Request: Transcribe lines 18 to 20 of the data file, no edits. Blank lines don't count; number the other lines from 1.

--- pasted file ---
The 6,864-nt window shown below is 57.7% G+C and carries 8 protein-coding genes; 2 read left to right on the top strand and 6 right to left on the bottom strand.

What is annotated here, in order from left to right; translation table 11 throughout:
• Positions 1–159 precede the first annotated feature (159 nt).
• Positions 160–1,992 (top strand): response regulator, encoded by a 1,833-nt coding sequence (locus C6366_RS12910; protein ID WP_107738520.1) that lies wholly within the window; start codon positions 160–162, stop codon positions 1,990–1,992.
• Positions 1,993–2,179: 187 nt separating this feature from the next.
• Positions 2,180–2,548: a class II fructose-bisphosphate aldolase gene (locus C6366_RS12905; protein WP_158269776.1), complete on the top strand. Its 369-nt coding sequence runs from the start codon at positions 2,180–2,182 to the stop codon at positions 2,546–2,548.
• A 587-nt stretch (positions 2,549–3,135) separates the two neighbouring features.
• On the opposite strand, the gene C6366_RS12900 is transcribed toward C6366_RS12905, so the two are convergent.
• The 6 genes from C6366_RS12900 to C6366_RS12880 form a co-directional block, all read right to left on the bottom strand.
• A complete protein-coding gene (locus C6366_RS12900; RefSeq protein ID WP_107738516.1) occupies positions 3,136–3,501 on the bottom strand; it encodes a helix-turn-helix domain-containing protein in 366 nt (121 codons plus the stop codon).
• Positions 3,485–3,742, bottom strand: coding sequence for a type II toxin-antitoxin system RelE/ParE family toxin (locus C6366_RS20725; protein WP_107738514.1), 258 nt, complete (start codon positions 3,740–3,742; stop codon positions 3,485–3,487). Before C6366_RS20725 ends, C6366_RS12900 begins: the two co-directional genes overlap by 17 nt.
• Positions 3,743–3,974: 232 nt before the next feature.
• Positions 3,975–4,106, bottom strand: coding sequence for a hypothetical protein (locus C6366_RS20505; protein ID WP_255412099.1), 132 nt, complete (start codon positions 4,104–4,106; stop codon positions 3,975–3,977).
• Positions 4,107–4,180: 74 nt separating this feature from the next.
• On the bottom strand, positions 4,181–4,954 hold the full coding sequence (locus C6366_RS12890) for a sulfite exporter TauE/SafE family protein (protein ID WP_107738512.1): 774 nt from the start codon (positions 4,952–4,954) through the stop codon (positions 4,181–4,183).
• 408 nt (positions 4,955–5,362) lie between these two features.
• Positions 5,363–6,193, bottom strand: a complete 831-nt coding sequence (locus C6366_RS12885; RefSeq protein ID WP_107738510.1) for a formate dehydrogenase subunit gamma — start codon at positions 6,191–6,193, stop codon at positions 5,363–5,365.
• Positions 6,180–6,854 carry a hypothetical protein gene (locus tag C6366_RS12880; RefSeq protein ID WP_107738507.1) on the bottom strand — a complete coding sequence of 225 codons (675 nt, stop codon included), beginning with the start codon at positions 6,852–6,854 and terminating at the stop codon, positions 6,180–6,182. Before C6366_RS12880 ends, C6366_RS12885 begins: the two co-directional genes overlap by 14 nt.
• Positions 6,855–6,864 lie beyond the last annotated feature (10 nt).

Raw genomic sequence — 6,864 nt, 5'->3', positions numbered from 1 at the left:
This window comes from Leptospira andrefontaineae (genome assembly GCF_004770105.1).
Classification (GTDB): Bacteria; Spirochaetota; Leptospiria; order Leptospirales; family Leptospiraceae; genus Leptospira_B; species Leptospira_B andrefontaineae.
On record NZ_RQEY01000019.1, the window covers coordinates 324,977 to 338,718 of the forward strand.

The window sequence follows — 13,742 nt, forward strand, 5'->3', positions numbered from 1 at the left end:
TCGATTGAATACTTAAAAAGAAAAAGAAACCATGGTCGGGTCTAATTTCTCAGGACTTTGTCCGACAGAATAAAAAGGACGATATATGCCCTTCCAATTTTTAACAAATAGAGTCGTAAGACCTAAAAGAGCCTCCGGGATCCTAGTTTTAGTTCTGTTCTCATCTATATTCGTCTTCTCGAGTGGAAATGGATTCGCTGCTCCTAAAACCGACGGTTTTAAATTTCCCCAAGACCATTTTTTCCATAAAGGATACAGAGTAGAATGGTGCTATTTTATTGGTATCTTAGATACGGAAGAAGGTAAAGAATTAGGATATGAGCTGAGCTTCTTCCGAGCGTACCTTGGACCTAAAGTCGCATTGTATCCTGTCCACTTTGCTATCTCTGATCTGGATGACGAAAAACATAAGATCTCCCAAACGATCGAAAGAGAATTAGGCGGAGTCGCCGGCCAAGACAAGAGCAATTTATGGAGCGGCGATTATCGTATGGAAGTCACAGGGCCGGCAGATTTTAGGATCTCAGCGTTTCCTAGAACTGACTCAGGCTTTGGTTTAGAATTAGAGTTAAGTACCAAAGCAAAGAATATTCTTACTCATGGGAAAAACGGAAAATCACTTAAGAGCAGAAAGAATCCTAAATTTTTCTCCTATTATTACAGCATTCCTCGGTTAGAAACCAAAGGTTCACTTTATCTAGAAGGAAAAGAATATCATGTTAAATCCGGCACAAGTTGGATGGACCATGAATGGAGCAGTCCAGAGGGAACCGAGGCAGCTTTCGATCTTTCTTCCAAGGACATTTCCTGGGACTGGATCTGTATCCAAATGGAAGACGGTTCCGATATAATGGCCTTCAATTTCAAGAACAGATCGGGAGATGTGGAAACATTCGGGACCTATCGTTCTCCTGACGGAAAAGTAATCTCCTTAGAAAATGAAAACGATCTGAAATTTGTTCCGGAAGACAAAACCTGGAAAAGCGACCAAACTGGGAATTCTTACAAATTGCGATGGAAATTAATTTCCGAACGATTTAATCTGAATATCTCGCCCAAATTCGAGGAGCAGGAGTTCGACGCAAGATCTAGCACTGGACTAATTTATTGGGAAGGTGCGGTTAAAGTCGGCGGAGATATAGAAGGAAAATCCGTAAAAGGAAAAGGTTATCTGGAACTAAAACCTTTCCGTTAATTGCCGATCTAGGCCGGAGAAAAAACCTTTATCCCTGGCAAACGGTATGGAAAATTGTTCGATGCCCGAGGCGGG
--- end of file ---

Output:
• Positions 6,180–6,854 carry a hypothetical protein gene (locus tag C6366_RS12880; RefSeq protein ID WP_107738507.1) on the bottom strand — a complete coding sequence of 225 codons (675 nt, stop codon included), beginning with the start codon at positions 6,852–6,854 and terminating at the stop codon, positions 6,180–6,182. Before C6366_RS12880 ends, C6366_RS12885 begins: the two co-directional genes overlap by 14 nt.
• Positions 6,855–6,864 lie beyond the last annotated feature (10 nt).

Raw genomic sequence — 6,864 nt, 5'->3', positions numbered from 1 at the left: